One of our favorite things to do here is to snorkle from a boat. First we gave a sailboat a try. There's nothing nicer than sailing when the only sound you hear is the wind riffling through the fabric and the keel cutting through the water. We cruised along Maui's shoreline, admiring the green hills and occasional lavish home perched on the water's edge. The highlight of that sail was the turtle encounter. The turtles are large, about two feet in diameter, and can hold their breaths for twenty minutes at a time. They move powerfully through the water and Ken had to swim top speed to keep up and photograph them. However, they were not afraid of him; they were simply going about their business.
Then we gave a powerful motorized craft a try, because we wanted to try snorkling near Lanai, a neighboring island about 45 minutes from Lahaina our home port. Lanai doesn't have much going on, because until recently it was owned by Dole and used primarily for growing pineapples. Today about 3,000 people live there and it only has about thirty miles of paved roads. It is being developed as an exclusive spot with two world class hotels and golf courses in operation thus far. The coastline was very dramatic. In most other spots in Hawaii we can imagine the volcano exploding and the lava running down the sides, but on this coast it looked like a giant had cut throught the volcanic slopes with a huge bread knife. Our guide explained that scientists believe the an earthquake gave Lanai such a shake that a major chunk of it fell off.
The snorkling off the Lanai coast was the best we've had since coming to Hawaii. There are many factors involved in a prime snorkling experience. We like to see a variety of fish interacting with one another in crystal clear water. The water shouldn't be too deep since snorkling keeps you on the surface and we want to be near the fish. While waves are fun to swim in, they can certainly stir up the sand and make the water appear murky. The sun should be shining to help illuminate the bright colors of the fish and coral. All our criteria were met today. The spot where we put in was a fish food court. Swarms of rainbow colored critters grazed on plentiful coral looking very healthy beneath the clear water. One colorful grazer was shadowed by a drab looking constant companion who was eating critters off his skin. Two orange and blue fish chased each other in circles the way a dog might chase its tail. The water was so warm it would be easy to stay in for hours. There are so many different varities of fish here. I try very hard to remember their markings so I can learn their names from the fish book, but as soon as I page through it I see so many others and just give up. I give them much better names in my own head than the fish book does anyway....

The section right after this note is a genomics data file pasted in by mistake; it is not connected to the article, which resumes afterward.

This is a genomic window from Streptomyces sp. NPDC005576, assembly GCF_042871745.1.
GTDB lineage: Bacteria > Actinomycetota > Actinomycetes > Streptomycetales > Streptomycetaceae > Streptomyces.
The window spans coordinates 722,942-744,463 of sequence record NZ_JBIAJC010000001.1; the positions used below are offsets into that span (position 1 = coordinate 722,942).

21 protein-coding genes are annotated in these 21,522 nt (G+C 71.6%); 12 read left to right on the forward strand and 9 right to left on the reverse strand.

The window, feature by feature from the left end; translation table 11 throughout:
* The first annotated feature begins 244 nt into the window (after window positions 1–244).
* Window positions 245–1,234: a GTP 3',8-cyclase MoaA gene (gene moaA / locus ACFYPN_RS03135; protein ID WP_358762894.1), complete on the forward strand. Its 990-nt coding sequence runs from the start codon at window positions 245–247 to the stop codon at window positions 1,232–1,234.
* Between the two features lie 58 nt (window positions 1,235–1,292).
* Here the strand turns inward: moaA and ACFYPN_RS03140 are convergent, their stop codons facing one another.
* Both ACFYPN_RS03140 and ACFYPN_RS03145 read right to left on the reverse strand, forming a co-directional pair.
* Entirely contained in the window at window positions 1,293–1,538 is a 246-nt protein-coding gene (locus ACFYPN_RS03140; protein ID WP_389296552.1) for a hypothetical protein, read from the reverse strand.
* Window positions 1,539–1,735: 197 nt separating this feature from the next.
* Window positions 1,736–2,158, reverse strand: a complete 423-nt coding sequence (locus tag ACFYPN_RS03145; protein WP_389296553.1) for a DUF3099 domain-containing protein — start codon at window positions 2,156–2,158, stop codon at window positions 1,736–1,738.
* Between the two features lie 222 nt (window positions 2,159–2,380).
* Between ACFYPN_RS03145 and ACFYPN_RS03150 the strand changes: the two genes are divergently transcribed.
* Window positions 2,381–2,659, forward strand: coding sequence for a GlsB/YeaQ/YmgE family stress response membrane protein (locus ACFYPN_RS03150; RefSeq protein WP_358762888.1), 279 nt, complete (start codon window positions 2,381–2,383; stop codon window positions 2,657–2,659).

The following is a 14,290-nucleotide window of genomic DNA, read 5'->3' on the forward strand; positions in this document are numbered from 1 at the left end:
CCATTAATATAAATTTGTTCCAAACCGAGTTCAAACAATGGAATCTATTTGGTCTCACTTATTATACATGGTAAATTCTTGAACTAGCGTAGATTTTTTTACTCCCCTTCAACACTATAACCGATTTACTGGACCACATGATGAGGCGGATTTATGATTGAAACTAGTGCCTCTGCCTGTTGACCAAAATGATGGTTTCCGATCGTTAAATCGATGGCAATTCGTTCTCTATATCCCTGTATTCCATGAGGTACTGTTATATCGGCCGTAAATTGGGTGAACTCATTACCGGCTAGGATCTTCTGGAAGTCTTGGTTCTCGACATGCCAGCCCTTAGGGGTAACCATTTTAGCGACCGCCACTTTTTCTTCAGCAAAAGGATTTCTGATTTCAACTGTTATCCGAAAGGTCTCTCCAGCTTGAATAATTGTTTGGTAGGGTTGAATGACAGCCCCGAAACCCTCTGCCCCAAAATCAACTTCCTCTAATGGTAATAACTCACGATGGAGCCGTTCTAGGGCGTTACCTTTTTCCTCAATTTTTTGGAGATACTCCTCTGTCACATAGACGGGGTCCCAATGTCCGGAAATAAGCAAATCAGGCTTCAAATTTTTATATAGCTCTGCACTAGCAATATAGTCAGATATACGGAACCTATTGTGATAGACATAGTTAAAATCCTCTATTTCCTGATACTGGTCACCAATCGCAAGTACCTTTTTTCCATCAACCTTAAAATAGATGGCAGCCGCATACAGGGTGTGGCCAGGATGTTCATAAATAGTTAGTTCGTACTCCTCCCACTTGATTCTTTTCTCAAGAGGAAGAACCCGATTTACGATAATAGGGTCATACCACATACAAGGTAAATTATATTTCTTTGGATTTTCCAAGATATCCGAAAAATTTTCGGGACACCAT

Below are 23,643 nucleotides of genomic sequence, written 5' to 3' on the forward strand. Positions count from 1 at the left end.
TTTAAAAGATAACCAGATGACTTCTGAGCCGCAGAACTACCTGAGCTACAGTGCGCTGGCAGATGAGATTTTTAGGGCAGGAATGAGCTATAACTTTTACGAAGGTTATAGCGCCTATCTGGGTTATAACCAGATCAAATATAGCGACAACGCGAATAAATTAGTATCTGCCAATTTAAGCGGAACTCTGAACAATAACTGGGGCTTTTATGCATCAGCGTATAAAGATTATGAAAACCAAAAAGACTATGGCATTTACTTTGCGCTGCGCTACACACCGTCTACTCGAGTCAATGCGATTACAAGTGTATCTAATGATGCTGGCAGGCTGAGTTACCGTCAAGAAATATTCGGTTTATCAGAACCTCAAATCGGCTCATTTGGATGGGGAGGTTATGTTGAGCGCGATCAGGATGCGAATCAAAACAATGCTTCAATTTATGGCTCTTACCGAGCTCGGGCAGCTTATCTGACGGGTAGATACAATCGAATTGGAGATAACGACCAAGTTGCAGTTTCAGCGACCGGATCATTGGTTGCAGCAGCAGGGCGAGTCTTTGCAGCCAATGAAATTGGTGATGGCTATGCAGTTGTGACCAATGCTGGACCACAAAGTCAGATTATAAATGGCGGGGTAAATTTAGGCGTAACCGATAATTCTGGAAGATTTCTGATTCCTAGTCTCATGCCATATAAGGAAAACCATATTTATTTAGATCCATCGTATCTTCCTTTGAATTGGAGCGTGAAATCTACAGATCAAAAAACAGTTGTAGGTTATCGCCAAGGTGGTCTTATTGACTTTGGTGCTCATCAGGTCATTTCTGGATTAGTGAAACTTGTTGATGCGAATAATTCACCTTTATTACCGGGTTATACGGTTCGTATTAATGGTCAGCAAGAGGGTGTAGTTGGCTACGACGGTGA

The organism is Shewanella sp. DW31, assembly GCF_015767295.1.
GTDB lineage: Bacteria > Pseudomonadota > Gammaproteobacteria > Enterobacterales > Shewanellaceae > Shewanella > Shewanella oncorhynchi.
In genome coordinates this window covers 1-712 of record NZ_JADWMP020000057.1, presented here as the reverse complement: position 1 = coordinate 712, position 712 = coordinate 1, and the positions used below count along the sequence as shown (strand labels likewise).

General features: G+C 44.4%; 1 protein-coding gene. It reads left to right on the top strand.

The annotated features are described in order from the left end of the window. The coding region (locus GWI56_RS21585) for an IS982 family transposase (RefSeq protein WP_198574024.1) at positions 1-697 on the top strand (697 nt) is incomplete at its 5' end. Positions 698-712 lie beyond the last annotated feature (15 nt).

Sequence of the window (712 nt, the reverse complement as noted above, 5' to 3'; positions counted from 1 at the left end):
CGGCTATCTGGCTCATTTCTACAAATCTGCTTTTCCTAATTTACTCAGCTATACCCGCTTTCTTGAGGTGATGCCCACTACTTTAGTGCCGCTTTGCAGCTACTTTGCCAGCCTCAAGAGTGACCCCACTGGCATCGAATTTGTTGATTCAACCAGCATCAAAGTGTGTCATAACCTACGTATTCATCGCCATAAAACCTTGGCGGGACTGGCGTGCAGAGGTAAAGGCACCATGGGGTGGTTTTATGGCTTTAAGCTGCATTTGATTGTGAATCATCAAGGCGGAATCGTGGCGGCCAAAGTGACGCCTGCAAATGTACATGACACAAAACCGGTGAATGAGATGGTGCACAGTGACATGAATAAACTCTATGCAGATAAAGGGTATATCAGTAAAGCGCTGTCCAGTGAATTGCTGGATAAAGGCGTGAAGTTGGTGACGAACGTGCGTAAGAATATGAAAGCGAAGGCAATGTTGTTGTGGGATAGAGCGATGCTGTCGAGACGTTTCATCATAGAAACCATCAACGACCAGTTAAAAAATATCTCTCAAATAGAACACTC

The speed boat also docked near Sweetheart Rock, on Hulopoe Beach (named the best beach in the US in 1997) where the Four Seasons Hotel is located. We had a hard time deciding how to spend our time there. I zipped up the hill to see the hotel (only $870/night for the cheapest room) and drooled over the pool. The ten minute hike to Sweetheart Rock took us 45 - it was so picturesque Ken stopped to click about every ten feet. Then it was back in the water to snorkle one more time. We could have taken the shuttle to Lanai City and seen those 3,000 people in action. Maybe next time.